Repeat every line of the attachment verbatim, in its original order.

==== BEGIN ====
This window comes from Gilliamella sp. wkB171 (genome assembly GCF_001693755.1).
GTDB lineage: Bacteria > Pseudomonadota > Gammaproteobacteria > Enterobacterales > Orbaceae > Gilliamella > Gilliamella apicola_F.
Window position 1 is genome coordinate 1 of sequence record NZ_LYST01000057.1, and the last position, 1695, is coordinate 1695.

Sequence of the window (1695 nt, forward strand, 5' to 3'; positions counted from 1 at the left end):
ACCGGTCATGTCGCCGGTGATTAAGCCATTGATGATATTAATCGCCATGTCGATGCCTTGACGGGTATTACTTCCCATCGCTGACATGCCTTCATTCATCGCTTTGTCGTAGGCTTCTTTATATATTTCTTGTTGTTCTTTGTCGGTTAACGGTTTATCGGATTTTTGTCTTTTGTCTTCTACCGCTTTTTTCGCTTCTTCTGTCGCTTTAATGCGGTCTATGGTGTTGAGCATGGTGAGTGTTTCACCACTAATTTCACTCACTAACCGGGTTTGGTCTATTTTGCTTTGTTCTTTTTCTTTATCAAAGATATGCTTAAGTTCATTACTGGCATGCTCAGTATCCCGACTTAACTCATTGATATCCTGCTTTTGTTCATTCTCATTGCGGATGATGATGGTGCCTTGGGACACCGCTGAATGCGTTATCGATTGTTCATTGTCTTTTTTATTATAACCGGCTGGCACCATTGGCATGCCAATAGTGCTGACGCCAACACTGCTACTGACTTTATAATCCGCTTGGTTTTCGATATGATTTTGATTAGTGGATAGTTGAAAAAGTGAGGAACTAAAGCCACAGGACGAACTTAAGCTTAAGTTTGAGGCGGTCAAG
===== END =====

This window comes from Gilliamella sp. wkB171 (genome assembly GCF_001693755.1).
GTDB lineage: Bacteria > Pseudomonadota > Gammaproteobacteria > Enterobacterales > Orbaceae > Gilliamella > Gilliamella apicola_F.
Window position 1 is genome coordinate 1 of sequence record NZ_LYST01000057.1, and the last position, 1695, is coordinate 1695.

Sequence of the window (1695 nt, forward strand, 5' to 3'; positions counted from 1 at the left end):
ACCGGTCATGTCGCCGGTGATTAAGCCATTGATGATATTAATCGCCATGTCGATGCCTTGACGGGTATTACTTCCCATCGCTGACATGCCTTCATTCATCGCTTTGTCGTAGGCTTCTTTATATATTTCTTGTTGTTCTTTGTCGGTTAACGGTTTATCGGATTTTTGTCTTTTGTCTTCTACCGCTTTTTTCGCTTCTTCTGTCGCTTTAATGCGGTCTATGGTGTTGAGCATGGTGAGTGTTTCACCACTAATTTCACTCACTAACCGGGTTTGGTCTATTTTGCTTTGTTCTTTTTCTTTATCAAAGATATGCTTAAGTTCATTACTGGCATGCTCAGTATCCCGACTTAACTCATTGATATCCTGCTTTTGTTCATTCTCATTGCGGATGATGATGGTGCCTTGGGACACCGCTGAATGCGTTATCGATTGTTCATTGTCTTTTTTATTATAACCGGCTGGCACCATTGGCATGCCAATAGTGCTGACGCCAACACTGCTACTGACTTTATAATCCGCTTGGTTTTCGATATGATTTTGATTAGTGGATAGTTGAAAAAGTGAGGAACTAAAGCCACAGGACGAACTTAAGCTTAAGTTTGAGGCGGTCAAG